L O S A N G E L E S, Feb. 19, 2001 -- A unique duet at the Grammys Wednesday night is set to stir things up.
Rapper Eminem, famous for disparaging gays, has been nominated for four awards, and he's going to perform onstage with openly gay music legend Elton John. They'll be performing Eminem's hit "Stan," about an Eminem fan with repressed gay tendencies who turns homicidal.
The song's vicious tone is a far cry from John's recent inspirational soft rock, such as the soundtrack to The Lion King. In the duet, John will be taking the role performed on Eminem's album by British pop singer Dido.
Police say they are doubling the number of officers usually assigned to this kind of event, and Grammy organizers say both John and Eminem are taking extra security precautions.
"Outside Staples Center, we're going to have gay groups, we're going to have women's groups, they're going to be having placards, they're going to be letting their positions be known, and I think that's a very, very positive thing," said Michael Greene, president of the National Academy of Recording Arts and Sciences.
When John and Eminem meet onstage, it will be a convergence of two pop icons who couldn't be more different.
John, three years ago, was made a knight of the British realm and has been a knight of the gay community for decades after coming out of the closet in Rolling Stone magazine in 1976. He built a huge fan base, despite what was at the time a shocking admission.
"He's a gay icon who has used his gayness for good," said Scott Seomin of the Gay & Lesbian Alliance Against Defamation (GLAAD). "That good included raising money for AIDS research and speaking out against homophobia."
He led the public mourning for gay friends who were struck down by AIDS, like singer Freddie Mercury of the band Queen. And he's not been without his own inner demons; he's battled drug addiction, alcoholism and eating disorders. Throughout his career, he sang about passion and perseverence.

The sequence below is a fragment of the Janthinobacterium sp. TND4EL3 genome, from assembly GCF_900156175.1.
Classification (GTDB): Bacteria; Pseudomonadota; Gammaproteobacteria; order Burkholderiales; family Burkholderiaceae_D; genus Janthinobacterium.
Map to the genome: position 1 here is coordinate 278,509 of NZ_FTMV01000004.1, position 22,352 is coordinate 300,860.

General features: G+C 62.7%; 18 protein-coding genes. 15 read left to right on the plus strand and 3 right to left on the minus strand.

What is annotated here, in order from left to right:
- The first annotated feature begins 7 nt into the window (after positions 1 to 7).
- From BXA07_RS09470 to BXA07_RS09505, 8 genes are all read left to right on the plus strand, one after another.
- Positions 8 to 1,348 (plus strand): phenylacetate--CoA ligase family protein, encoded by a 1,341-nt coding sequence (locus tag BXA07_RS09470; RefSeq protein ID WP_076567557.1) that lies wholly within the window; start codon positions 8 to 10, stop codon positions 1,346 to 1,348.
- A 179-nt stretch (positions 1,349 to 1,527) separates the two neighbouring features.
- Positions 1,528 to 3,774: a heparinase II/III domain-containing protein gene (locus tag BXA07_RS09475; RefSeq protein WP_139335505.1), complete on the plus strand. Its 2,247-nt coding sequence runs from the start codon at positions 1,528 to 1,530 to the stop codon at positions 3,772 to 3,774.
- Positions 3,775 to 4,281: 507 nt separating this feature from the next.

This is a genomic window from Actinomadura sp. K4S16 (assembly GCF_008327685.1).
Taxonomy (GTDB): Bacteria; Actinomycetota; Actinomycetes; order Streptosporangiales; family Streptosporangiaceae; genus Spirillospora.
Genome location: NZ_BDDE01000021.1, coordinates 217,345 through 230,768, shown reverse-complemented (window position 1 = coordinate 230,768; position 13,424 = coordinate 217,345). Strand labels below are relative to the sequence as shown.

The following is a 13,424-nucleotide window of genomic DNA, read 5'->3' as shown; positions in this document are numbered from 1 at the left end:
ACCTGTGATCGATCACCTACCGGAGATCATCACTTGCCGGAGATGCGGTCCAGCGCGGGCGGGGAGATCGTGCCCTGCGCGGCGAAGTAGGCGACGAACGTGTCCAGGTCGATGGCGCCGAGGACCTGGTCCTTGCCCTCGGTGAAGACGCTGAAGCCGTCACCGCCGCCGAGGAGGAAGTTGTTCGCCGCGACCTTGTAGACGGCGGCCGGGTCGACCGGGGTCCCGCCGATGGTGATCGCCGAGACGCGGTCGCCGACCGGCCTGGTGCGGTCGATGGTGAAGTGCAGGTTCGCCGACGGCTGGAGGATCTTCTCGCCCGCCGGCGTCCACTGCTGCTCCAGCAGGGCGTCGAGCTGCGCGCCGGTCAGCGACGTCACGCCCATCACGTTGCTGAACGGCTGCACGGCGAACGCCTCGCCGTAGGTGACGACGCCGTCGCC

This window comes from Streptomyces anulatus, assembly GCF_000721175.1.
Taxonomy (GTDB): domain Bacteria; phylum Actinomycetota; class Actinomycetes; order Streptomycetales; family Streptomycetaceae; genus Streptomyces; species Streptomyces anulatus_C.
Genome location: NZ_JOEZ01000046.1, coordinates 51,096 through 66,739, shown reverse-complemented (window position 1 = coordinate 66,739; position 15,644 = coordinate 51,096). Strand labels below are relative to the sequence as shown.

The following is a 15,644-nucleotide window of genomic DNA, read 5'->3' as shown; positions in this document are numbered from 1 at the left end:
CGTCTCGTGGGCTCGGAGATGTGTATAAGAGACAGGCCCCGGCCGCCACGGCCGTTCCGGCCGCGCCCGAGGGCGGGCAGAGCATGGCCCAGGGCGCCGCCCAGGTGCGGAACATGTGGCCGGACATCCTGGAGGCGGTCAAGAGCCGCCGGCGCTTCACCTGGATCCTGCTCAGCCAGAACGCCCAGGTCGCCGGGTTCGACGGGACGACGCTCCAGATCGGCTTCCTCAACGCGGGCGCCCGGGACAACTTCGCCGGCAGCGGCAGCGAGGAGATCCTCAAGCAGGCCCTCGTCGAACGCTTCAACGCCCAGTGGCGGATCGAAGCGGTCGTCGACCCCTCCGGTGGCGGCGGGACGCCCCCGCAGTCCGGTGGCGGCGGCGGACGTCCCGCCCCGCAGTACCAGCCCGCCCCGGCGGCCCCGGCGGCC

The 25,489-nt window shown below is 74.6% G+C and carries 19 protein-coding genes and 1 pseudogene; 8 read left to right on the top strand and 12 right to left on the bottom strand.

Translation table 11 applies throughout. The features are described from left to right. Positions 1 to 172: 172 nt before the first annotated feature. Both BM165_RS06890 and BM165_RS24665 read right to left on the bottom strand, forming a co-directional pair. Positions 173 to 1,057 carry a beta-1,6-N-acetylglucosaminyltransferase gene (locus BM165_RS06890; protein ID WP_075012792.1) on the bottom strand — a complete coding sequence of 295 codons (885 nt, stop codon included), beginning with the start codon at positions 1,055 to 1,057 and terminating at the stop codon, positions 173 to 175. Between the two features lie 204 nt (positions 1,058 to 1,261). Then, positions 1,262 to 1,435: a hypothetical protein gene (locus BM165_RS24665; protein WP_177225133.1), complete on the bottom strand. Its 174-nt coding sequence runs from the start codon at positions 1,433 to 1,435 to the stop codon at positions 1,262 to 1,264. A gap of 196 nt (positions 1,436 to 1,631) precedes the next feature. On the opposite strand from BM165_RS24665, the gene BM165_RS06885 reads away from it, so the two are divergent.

Eminem sings about hate and violence. Gays are one target of his wrath, especially in the song "Criminal."
"Hate fags? The answer's yes," he raps.
Eminem reportedly said these are the words of his fictional alter ego, trash-talking Slim Shady, but critics say his music is dangerous.
"The real danger lies in Eminem's fan base, easily influenced adolescent males. The word 'fag' goes in the earphone and out their mouth the next day," Seomin said.
Elton John pushed the limits of what was socially acceptable in his outrageous 1970s stage show. But gay groups now say their hero is being used by their enemy.
"Elton John agreeing to share the grammy stage with Eminem is just baffling. This is a betrayal to the gay and lesbian community. This is not the Sir Elton John that we know and love," Seomin said.
Eminem has consistently defended his music as mocking, sarcastic, and humorous.
"The kids -- they're taking my music for what it's worth. You know what I mean? They're taking it with a grain of salt," he said.
But why would John want to get on the same stage as this angry, anti-gay rapper? John says he's a fan of Eminem's.
"I think there's far more humor on Eminem's album than people think," he said. "I honestly don't think people will go out and start beating and killing people because of this album."
And the rapper returns the favor, perhaps showing a heretofore-unknown soft spot for soft pop.
"As far as like Elton John liking my s---, I think it's beautiful," Eminem said. "I think he gets the joke and I respect him as an artist."